I first joined the Air Force in 1980 directly out of high school. As most Air Force members go, I wasn’t stationed at a lot of different bases. After six years of working on smaller fighter aicraft, I was assigned to heavy bomber type airframes and most who work on these airframes are kept at stateside bases and are moved around less. Many say that it’s harder to get promoted with not moving around the globe a lot but I have also seen where to much moving around take it’s toll on some good people.
I suspect they have some valid points, but as a heavy bomber crew chief, my supervisors, peers and team members provided me with a great number positive opportunities, that also forced me to mature and deal with issues wether I wanted to or not.
Some of those opportunities allowed me literally travel around the globe meeting great people and foreign military members and civilians. I’ve been privileged to have had the opportunity of conducting actual combat, as well as combat training and aircraft maintenance units around the world.
My first assignment was to Europe near Cambridge England. At 19 years old, I found myself maintaining F-5 fighter aircraft used primarily as aerial dog fight training to keep pilots sharp at a cost savings of flying more expensive and newer aircraft that were kept on alert. Back in 1980 the cold war was warmer than ever. Our mission statement was clear, “Peace through Strength.”
Sardinia Italy, 1983
The beautiful city of Cagliari, on the coast of Sardinia Italy. The beaches were perfect. 1981.
I was assigned to an air base nearby Cagliari, Italy (above) for 3 weeks at a time on 8 or 9 different occasions. It was rough to say the least :). If you could survive the 110 degree flightline work, afterwards we would go downtown on the weekends. It was as if you had gone back in time to say the 1950’s. The beautiful clear water mediterianinan beaches are burned into my memory.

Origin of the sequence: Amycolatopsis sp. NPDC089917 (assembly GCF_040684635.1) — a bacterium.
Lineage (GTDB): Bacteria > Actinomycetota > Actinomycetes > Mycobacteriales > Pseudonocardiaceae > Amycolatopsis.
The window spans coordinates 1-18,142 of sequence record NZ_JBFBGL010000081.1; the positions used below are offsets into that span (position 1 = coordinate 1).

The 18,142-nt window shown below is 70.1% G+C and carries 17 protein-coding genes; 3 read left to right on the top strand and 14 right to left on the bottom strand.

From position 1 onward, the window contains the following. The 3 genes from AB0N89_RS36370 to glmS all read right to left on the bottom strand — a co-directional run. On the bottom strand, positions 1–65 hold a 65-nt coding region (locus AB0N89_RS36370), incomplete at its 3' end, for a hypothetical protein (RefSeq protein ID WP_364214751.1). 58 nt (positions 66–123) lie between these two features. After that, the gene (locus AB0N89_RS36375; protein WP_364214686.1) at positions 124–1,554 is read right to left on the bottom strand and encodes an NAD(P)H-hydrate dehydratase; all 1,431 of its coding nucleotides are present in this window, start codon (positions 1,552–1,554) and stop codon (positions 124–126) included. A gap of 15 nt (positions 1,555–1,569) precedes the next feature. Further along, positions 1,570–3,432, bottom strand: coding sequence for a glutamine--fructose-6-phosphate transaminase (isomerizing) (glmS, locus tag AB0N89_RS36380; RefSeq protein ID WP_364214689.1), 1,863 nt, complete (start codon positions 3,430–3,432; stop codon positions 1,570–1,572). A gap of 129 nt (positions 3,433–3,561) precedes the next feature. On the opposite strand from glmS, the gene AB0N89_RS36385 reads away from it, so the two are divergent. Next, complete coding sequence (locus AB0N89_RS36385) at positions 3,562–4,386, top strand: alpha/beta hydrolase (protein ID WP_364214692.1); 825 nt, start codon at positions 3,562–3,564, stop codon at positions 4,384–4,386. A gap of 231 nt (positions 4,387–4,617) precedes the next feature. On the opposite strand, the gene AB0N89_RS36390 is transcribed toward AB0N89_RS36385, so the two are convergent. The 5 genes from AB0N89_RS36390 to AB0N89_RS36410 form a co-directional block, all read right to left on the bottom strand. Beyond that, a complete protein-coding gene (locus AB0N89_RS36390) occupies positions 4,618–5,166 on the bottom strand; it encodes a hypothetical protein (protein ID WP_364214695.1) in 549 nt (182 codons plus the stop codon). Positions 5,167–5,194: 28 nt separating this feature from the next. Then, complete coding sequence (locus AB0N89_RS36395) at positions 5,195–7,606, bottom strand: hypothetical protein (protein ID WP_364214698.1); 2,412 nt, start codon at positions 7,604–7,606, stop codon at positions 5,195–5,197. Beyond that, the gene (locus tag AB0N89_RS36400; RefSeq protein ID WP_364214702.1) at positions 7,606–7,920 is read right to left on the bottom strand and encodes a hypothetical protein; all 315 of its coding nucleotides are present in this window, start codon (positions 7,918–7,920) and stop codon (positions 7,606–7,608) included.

My next assignment took me to a pilot traing wing in the deep south of Mississippi. Columbus Air Force Base to be precise. It was an enjoyable place. If you loved to fish, you were in heaven. The part I liked was that I was close to both my Morther and sisters home in Arkansas.
After that it was off to Texas to the West Texas town of Abilene. Known in the military world as home of the B-1 Bomber. Luckily I was assigned the KC-135 refueling tankers in the inspection docks. It was nice to be at an Air Force base that was big, spread out and that had everything. After several years on the Tankers, I made the switch to the B-1’s so that I could stay at Dyess as the tankers were being shipped out. It turned out to be a great and enjoyable switch.
Assigned to Dyess Air Force Base. Abilene, Texas, 1987
7th Equipment Maintenance Squadron, Dyess A.F.B. Texas 1995
Incerlik, Turkey, 1991
During Operation Desert Sheild, we were shipped off to Turkey in order to supply the aircraft in the area with aerial refueling. They put us all up (several thousand of us) at an old condemed base and barracks and setup make shift chow halls for us. There was a lot that we didn’t have and had to make do without, but the cargo aircraft flew in every day with mail and dozens of pallets of beer (everyday).
What an opportunity! Stationed at Osan Air Base Korea as my last assignment. I think I saw every square mile of that beautiful country. Having my wife and daughter there with me and being allowed to ship my car over there, made for a perfect 24 month long vacation. I still can’t believe I was paid to be there. For those interested, I wanted to share my story of this wonderful experience we call the Air Force and to offer some advice on opportunities, challenges and becoming a better person.
Sangtan, S. Korea, 2000
Townsville, Austrailia, 2000
Okinawa, Japan, 2001
The Air Force is full of opportunities; so don’t let them all pass you by. Leaders and supervisors, continue to challenge your troops to seek and capitalize on even the smallest of opportunities. They will become more valuable to your team and ultimately the Air Force team.
In closing, my 22 years in the Air Force were incredible; I enjoyed every moment and will truly miss the people and the assignments.
Saudi Arabia, 1999
Pulling First Sergeant duty in Saudi Arabia, 1999. Fourth from left with 13 other first Sergeants.